Paralysis is a condition involving a loss of muscle function in the body that may be accompanied by sensory loss, also referred to as loss of feeling. The term is derived from the Greek word that means disabling of the nerves. This is because it is usually due to damage to the nervous system that there is loss of motor function or sensory information.
There are several possible reasons that one may experience temporary or permanent paralysis. It is usually as a results of damage to the spinal cord or other parts of the nervous system and associated with:
- Cerebral palsy
- Peripheral Neuropathy
- Parkinson’s disease
- Spina bifida
- Multiple sclerosis
- Guillain-Barré syndrome.
Additionally, some medications may impact the function of the nerves and in rare cases have the potential to cause paralysis.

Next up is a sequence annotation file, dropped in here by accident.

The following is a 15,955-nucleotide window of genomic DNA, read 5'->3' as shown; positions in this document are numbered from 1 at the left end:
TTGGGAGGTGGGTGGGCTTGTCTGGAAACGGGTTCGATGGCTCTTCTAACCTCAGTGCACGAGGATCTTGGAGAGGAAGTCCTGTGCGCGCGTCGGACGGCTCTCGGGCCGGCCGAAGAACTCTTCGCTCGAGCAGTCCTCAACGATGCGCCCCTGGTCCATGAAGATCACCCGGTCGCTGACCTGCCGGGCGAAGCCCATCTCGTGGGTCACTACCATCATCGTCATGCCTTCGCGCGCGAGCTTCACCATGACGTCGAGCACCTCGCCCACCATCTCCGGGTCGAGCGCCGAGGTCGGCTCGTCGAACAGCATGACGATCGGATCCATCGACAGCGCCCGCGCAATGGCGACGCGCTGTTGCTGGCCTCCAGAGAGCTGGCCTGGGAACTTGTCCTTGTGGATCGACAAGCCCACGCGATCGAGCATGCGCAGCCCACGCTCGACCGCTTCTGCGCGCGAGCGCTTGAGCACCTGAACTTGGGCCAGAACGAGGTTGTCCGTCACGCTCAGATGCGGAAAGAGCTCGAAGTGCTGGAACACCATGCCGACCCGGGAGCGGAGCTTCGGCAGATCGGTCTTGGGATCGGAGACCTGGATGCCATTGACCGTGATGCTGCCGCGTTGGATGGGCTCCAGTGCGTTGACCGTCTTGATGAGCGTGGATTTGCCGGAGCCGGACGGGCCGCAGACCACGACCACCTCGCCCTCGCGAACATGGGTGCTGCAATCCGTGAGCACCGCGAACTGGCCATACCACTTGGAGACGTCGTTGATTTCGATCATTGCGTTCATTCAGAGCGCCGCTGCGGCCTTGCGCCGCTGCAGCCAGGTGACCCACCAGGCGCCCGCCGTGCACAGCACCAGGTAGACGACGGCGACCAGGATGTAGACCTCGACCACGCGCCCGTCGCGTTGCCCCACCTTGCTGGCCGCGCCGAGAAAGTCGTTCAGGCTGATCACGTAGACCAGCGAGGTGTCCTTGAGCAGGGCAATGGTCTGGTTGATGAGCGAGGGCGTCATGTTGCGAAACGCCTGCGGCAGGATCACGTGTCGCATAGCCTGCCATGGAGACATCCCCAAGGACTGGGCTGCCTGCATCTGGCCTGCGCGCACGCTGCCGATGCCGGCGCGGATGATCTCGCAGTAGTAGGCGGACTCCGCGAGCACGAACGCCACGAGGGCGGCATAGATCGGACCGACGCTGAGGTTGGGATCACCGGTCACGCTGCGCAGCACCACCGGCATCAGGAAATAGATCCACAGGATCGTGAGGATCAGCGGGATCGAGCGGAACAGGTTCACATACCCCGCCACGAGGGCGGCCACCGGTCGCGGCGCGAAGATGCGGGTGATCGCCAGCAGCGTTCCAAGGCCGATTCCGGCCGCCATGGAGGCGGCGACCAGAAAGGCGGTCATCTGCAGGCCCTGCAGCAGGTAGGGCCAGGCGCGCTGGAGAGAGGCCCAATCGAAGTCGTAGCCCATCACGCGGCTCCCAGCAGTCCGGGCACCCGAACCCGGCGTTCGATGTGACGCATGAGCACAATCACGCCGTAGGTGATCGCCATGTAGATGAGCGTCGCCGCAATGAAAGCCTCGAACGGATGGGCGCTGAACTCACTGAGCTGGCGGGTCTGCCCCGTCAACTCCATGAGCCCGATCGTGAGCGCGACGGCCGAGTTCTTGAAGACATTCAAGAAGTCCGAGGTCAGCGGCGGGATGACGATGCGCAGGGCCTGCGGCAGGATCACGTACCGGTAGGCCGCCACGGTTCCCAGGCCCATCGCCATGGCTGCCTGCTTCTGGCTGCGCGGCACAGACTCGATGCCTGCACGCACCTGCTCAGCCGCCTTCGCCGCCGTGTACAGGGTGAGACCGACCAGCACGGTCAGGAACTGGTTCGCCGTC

Pseudo paralysis is a term that refers to voluntary restriction of movement. It is not due to muscular paralysis and malfunction of the nerves responsible for movement but, rather, a choice to refrain from moving due to pain or incoordination.
Paralysis can be categorized as either localized when a specific part of the body such as the face or hand is affected, or generalized when a large section of the body is affected, such as the entire lower body.
There are also more specific terms to describe particular areas of the body that are affected.
- Monoplegia is the paralysis of one limb.
- Hemiplegia is the paralysis of the arm and leg on one side of the body.
- Paraplegia is the paralysis of both legs and some other areas of the lower body, such as the pelvis.
- Tetraplegia or quadriplegia is the paralysis of both arms and legs.